Faithful recreation to a fault? Some have argued about making this pedal so true to the original that you lose some of the technological advancements made in the decades since the original EP-3 came to market. Oh, jeez. Come on. There are plenty of delays out there that dive into the EP-3 tone and yet throw out all the quirky limitations of the original. If that’s what you need, then you know what to buy. When I set out in search of that original EP-3 vibe, that feel… I want the faithful reproduction. I want the classic experience of the original. I want the limitations. The same limitations that forced the musicians of the day to create some of the most powerful music ever recorded. The music we love now and sit around and wonder why no one else can pull that off anymore. Maybe you need a few limitations in your life? It makes you get more creative.

So, what kind of limitations am I referring to? Lack of TAP, quirky input gain trim, warble, thinned repeats, crazy oscillation, a delay range of 80ms-800ms. Now, some of you are thinking “But some of that is what makes this pedal cool!” No, all of that is what makes this pedal cool. If you look at a block diagram of the original EP-3 and a block diagram of the Belle Epoch Deluxe, they share the same architecture. There is no reason to be that faithful to the original and then ruin it with a bunch of flair.

Delay time range of 80ms-800ms. Ok, I’ve been waiting to talk about this one. First of all. The goal was to get it just like the original. If you look at the manual for the Belle Epoch Deluxe, you’ll see that it lists the delay times as follows: “80ms-800ms Exactly like an EP-3” Then you read a few things online and you find out that the actual delay range is more like 15ms to 666ms. Then you wonder if you’ve been cheated. Now it’s not like the original, right?? Then you find a video on Instagram where someone has an original EP-3 unit and a Belle Epoch Deluxe sitting side-by-side on a table. Both set to max delay times and they are going back and forth. Not only are you totally unable to tell the difference in tone (!) but the max delay times are exact copies of one another. I don’t understand where this leaves things, officially. The delay times of 80-800 are still on the Catalinbread website. I am satisfied with the fact that the BED is the same as the actual EP-3 and I’ll just leave it at that.

How about a few of my very own nitpicks? If you’ve read any of my other reviews, these nitpicks are always the same… I wasn’t even going to put this in here, since it runs counter to the BED philosophy of a “perfect emulation” that has everything you need, and nothing you don’t, but I’ll say this anyway. MIDI is always nice. In most cases, MIDI is literally the difference between “on my board” and “off my board.” That’s why it’s always worth mentioning, for me. You don’t really take anything away from the experience of the BED by having MIDI. It’s one of those things where it’s there when you need it, and is totally meant to be ignored when you’re not using it. Certainly with all the different sounds you can come up with on this thing, MIDI presets would have been HUGE for guys like me. Stereo ins and outs? Maybe. Many of us like to run a stereo board, but probably not enough of you out there to make it that big of a deal. But that may be something that would keep it off someone’s stereo board. For me, this pedal has been an indispensable tool in the studio. I’ve been working on a couple records kind of in the trip-hop genre. Think about Adrian Utley’s guitar work and how important that EP-3 sound is. It’s just got that cool, lo-fi tape vibe that I was looking for, and the Belle Epoch Deluxe sounds totally authentic. You’ll notice that my personal nitpicks have nothing to do with the experience or the sound. I don’t miss a tap tempo, I don’t care that the pedal has “narrowed specifications” to match the original EP-3. I don’t miss a full second of delay time. I feels good and sounds great. That’s what really matters here.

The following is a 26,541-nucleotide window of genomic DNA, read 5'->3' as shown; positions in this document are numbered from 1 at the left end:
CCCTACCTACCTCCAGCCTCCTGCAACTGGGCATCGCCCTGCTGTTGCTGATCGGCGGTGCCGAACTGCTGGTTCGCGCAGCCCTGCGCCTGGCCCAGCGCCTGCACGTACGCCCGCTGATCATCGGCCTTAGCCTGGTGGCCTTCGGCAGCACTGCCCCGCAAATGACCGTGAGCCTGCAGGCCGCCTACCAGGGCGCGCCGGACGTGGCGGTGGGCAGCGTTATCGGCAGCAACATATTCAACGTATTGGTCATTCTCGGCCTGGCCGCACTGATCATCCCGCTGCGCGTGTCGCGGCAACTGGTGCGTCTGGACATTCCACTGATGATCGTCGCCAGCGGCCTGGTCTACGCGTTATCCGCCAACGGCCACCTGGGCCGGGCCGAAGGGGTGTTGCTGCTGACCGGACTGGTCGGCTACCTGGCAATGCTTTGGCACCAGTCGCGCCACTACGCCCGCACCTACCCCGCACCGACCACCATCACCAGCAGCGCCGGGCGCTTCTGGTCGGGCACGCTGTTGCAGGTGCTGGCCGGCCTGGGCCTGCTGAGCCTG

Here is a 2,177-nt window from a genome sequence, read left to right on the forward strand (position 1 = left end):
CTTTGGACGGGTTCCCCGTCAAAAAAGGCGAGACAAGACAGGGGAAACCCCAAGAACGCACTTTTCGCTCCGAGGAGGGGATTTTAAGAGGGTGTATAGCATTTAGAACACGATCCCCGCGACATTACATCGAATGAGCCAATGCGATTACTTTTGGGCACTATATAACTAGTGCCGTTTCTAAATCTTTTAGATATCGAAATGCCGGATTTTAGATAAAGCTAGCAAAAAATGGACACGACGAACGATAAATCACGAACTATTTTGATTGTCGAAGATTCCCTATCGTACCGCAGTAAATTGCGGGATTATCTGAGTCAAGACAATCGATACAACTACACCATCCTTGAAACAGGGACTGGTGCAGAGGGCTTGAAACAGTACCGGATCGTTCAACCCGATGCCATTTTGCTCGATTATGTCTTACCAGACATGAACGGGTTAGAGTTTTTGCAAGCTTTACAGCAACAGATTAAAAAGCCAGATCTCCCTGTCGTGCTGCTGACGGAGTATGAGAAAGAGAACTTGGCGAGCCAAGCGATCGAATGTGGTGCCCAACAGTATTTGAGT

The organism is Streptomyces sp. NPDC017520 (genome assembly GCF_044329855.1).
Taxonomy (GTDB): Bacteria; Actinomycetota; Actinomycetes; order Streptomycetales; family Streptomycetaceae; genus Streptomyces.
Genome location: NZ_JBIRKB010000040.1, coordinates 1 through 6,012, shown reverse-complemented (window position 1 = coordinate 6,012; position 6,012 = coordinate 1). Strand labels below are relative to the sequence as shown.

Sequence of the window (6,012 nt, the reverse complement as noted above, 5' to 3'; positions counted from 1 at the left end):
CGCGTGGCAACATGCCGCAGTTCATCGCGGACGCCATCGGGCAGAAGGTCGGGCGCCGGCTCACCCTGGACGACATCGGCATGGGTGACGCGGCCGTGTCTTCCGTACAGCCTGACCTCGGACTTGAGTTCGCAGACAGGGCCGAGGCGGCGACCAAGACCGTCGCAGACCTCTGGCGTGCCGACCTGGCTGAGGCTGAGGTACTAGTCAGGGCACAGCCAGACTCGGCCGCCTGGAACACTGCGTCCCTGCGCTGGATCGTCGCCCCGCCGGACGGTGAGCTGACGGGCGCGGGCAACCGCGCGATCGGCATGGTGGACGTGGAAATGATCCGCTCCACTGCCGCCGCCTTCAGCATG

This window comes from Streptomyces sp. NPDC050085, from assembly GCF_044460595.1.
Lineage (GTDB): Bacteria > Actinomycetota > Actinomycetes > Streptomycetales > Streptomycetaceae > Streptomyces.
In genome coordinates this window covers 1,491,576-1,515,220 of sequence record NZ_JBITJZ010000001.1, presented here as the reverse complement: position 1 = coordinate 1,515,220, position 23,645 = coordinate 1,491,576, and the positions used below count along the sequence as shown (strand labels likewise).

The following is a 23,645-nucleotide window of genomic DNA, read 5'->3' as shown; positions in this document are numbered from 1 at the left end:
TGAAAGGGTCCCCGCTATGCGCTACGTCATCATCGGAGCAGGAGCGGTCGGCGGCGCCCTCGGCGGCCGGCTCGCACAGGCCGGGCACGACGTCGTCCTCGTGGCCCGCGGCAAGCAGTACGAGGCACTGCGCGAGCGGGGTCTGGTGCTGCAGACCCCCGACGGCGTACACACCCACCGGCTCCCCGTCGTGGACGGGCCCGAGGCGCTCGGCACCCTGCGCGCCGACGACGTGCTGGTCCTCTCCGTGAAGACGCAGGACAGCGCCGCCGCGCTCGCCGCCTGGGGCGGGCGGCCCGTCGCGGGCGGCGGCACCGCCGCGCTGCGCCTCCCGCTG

The pedal is what it is. If you honestly crave that EP-3 tone but don’t see yourself picking up one of the original units anytime soon, this is the pedal you want. If you already own an EP-3 but want something you can actually take on the road, look no further. I am sure you’ll be very satisfied with the characteristics of this pedal. And, not only did they bring us that faithful recreation, they took it a few steps further with the program options. Why just have the original EP-3 tape sound when you can also mix in a few additional tones? I’ve been using the BED in my studio now for the past 6 months. I know it very well at this point, and I feel like it has revealed to me what the true EP-3 experience is. I’ve mentioned a few times in this review that I don’t know what that true “EP-3 feel” is. But, maybe now I do. I just believe in this pedal so much that I am confident that it has just given me the experience from a different direction. It made me say “Ah, now I see why people love the EP-3 so much.” The real thing going on here is Howard’s design and how it directly translates right to the user experience. The expression options open up the other half of the pedal. When you put all that together you’ll be in preamp, tape loop, record head, modulation, and oscillation heaven. This thing is definitely its own beast. I love the beast just the way it is. There is nothing out there quite like it. To play it is to understand. I mean, why do you think the original EP-3 is one of the most emulated delays on earth? Pick up the Belle Epoch Deluxe from Catalinbread and you will know why.

This concludes our review of the Belle Epoch Deluxe from Catalinbread. Thanks for reading!

Paul Uhl


  1. The Catfish

    May 14, 2019 at 9:47 am

    Which of the “get over it” statements should we give greater weight to? The one that says missing “non-original” features that some folks desire are undesirable intrusions into the EP-3 vibe, or the one that says other non-original features are a-ok because you like them?